Updated January 2016
Vaccine Brands: MMR® II, Priorix®
The measles virus causes a fever, rash, cough, red eyes and a runny nose. The red rash starts on the face and spreads to the rest of the body. Measles complications include ear infections, pneumonia, miscarriage, an infection of the brain causing brain damage, and death. It is easily spread when an infected person coughs or sneezes.
The mumps virus causes a fever, headache and salivary gland swelling in the cheeks and jaw (parotitis). Complications include meningitis (infection in the lining of the brain), painful swelling of the testicles or the ovaries, deafness, or miscarriage. It is spread by contact with saliva of an infected person (e.g., sharing drinks, food or kissing) or their infected droplets through coughing, sneezing or even talking.
The rubella virus causes a fever, sore throat, swollen lymph glands in the neck and a rash on the face and neck. The symptoms can be absent or mild in children. Adults may have a headache, weakness, runny nose, red eyes and, rarely, swelling of the joints. Rubella can also cause encephalitis (swelling of the brain). Rubella is most dangerous in early pregnancy as it can cause miscarriage, stillbirth or severe birth defects such as cataracts, deafness, heart defects, and mental retardation known as congenital rubella syndrome. Rubella is spread through coughing or sneezing or from contact with the saliva of an infected person.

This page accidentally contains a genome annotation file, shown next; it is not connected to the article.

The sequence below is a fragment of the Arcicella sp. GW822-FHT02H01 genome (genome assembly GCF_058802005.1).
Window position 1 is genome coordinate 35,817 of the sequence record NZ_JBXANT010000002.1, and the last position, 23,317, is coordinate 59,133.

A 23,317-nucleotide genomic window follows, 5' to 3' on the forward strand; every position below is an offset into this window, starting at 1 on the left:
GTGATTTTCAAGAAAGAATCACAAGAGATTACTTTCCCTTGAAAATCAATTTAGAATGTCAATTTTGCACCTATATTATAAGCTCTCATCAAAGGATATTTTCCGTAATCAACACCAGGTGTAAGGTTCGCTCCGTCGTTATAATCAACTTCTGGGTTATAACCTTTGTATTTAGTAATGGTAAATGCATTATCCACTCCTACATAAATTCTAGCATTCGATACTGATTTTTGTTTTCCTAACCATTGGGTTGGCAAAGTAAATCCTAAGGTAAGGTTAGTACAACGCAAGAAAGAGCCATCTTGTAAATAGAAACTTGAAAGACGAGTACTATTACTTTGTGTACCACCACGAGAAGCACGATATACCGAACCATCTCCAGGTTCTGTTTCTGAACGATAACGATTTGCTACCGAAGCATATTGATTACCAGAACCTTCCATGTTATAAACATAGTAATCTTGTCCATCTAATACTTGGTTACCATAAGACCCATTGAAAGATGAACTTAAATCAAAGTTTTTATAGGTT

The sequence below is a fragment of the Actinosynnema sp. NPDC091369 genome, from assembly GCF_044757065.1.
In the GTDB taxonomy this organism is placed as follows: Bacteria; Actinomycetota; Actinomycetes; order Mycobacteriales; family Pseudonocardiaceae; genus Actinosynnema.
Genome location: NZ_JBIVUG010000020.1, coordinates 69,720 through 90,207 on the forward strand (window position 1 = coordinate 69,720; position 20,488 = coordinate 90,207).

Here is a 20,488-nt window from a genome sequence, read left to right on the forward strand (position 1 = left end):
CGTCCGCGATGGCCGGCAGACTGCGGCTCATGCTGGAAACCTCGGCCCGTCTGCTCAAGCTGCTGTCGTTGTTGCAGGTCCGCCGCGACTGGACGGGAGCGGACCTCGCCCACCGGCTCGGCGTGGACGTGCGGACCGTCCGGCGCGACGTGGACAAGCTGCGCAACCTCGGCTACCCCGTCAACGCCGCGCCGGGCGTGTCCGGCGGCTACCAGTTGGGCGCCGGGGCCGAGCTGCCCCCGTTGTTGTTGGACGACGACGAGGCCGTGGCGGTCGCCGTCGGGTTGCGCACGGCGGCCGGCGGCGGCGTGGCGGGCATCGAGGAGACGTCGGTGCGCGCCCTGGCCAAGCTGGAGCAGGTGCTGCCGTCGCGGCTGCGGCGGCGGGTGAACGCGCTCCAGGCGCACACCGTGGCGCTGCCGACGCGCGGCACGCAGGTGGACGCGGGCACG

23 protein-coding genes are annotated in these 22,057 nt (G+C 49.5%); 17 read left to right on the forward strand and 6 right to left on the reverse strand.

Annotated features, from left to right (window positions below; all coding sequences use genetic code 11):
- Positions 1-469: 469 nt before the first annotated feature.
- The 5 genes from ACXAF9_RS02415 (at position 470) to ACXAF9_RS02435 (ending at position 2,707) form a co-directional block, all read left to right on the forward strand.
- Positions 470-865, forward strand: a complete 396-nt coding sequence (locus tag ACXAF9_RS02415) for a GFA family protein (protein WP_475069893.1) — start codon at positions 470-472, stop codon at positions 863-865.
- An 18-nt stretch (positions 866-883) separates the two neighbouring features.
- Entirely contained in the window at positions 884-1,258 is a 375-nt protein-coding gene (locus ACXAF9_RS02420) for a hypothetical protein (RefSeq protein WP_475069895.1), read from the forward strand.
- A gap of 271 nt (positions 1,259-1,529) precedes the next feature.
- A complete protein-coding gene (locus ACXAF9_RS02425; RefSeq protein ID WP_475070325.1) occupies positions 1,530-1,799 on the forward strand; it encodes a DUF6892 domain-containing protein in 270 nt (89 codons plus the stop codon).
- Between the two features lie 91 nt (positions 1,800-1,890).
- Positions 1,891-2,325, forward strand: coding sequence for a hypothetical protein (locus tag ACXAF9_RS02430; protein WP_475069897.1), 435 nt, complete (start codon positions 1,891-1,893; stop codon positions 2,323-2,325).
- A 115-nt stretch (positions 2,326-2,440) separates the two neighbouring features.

The MMR vaccine is made up of weakened, live viruses of measles, mumps, and rubella. One dose provides about 85 per cent protection and two doses over 95 per cent protection.
The most common side effects of the vaccine are redness, swelling and pain where the needle was given. Six to 23 days after vaccination, five out of 100 children will feel unwell, get a fever and may develop a measles-like rash which lasts up to three days. Some can develop temporary swelling of the glands in the neck, joint pain or muscle aches.
On rare occasions, immune thrombocytopenic purpura (ITP) can occur within six weeks after vaccination; most children recover completely in three months without serious complications. Encephalitis has been reported in approximately one per million doses, much lower than that observed with natural measles disease (one per 1,000 cases). Risk of allergic reactions following immunization such as trouble breathing, rash, swelling in the throat and face may occur but are very rare (one per one million doses) and can be treated.
You should report any side effects or severe vaccine reactions to your health care provider.
You should not get the vaccine if: